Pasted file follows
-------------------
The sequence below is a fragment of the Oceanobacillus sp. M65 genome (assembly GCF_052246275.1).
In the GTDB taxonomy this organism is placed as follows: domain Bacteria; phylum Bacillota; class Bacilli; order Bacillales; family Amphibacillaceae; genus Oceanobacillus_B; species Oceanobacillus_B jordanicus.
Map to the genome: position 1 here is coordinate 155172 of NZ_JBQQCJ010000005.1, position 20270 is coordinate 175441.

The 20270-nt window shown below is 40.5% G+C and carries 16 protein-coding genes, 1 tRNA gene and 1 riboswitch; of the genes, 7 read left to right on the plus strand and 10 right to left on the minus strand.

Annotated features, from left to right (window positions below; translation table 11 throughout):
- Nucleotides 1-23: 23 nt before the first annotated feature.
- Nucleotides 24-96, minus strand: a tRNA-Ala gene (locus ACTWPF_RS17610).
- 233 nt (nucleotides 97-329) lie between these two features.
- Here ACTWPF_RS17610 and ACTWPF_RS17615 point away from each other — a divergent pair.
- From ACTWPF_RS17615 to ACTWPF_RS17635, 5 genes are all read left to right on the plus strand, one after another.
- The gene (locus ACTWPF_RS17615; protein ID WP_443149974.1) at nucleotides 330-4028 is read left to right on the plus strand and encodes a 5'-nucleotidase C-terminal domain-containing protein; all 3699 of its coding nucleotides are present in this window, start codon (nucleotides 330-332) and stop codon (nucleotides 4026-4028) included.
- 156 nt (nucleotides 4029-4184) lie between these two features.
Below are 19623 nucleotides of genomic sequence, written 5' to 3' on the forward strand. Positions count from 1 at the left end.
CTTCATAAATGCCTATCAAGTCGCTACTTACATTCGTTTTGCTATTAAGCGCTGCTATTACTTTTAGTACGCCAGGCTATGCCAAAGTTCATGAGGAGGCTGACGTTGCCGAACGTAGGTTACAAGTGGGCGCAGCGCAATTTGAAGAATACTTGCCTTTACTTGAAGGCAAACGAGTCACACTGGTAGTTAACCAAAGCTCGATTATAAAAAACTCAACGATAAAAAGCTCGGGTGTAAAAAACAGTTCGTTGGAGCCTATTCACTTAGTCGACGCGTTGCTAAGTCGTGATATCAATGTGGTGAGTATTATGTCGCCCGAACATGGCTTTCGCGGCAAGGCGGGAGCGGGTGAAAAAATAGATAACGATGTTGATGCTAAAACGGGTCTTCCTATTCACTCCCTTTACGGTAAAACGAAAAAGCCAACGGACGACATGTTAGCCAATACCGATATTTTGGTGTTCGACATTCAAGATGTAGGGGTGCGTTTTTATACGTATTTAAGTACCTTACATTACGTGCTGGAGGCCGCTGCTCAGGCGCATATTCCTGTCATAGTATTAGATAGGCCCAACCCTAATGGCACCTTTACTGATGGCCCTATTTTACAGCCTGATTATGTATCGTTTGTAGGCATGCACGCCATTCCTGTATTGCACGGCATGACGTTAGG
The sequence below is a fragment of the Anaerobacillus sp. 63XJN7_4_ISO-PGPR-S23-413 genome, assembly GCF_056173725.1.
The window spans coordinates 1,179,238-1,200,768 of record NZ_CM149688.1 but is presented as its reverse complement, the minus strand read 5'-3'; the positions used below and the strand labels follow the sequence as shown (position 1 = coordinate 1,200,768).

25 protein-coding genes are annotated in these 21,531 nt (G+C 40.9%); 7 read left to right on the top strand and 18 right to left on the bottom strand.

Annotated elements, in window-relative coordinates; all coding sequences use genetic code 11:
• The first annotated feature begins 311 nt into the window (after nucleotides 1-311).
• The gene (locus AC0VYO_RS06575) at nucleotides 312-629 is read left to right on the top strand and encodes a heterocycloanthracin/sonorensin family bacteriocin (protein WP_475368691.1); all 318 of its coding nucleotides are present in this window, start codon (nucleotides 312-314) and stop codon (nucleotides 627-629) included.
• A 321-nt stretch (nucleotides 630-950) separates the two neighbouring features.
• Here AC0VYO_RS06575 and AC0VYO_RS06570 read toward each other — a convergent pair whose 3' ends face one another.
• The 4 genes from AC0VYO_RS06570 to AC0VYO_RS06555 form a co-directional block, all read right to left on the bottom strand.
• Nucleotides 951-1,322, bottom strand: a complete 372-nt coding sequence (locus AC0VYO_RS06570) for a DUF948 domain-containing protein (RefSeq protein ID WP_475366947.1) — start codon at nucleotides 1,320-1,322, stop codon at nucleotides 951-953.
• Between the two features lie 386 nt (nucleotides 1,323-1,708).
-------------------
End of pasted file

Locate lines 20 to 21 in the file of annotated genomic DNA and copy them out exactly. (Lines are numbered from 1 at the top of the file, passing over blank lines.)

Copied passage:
• The gene (locus AC0VYO_RS06575) at nucleotides 312-629 is read left to right on the top strand and encodes a heterocycloanthracin/sonorensin family bacteriocin (protein WP_475368691.1); all 318 of its coding nucleotides are present in this window, start codon (nucleotides 312-314) and stop codon (nucleotides 627-629) included.
• A 321-nt stretch (nucleotides 630-950) separates the two neighbouring features.